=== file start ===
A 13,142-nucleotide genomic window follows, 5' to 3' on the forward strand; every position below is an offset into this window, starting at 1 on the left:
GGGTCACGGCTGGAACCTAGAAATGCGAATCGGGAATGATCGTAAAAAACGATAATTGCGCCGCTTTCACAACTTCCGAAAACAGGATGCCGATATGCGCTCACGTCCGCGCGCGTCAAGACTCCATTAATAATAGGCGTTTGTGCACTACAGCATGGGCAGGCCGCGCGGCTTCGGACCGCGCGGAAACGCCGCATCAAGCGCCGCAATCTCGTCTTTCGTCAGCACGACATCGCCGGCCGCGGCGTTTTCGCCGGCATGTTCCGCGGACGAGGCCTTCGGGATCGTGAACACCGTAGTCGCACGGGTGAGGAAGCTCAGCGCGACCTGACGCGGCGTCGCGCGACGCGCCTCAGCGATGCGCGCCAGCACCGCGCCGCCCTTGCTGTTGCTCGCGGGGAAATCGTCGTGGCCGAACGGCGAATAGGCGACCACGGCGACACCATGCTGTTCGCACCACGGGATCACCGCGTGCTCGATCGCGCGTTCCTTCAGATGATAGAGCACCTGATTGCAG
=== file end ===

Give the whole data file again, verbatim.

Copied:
A 13,142-nucleotide genomic window follows, 5' to 3' on the forward strand; every position below is an offset into this window, starting at 1 on the left:
GGGTCACGGCTGGAACCTAGAAATGCGAATCGGGAATGATCGTAAAAAACGATAATTGCGCCGCTTTCACAACTTCCGAAAACAGGATGCCGATATGCGCTCACGTCCGCGCGCGTCAAGACTCCATTAATAATAGGCGTTTGTGCACTACAGCATGGGCAGGCCGCGCGGCTTCGGACCGCGCGGAAACGCCGCATCAAGCGCCGCAATCTCGTCTTTCGTCAGCACGACATCGCCGGCCGCGGCGTTTTCGCCGGCATGTTCCGCGGACGAGGCCTTCGGGATCGTGAACACCGTAGTCGCACGGGTGAGGAAGCTCAGCGCGACCTGACGCGGCGTCGCGCGACGCGCCTCAGCGATGCGCGCCAGCACCGCGCCGCCCTTGCTGTTGCTCGCGGGGAAATCGTCGTGGCCGAACGGCGAATAGGCGACCACGGCGACACCATGCTGTTCGCACCACGGGATCACCGCGTGCTCGATCGCGCGTTCCTTCAGATGATAGAGCACCTGATTGCAG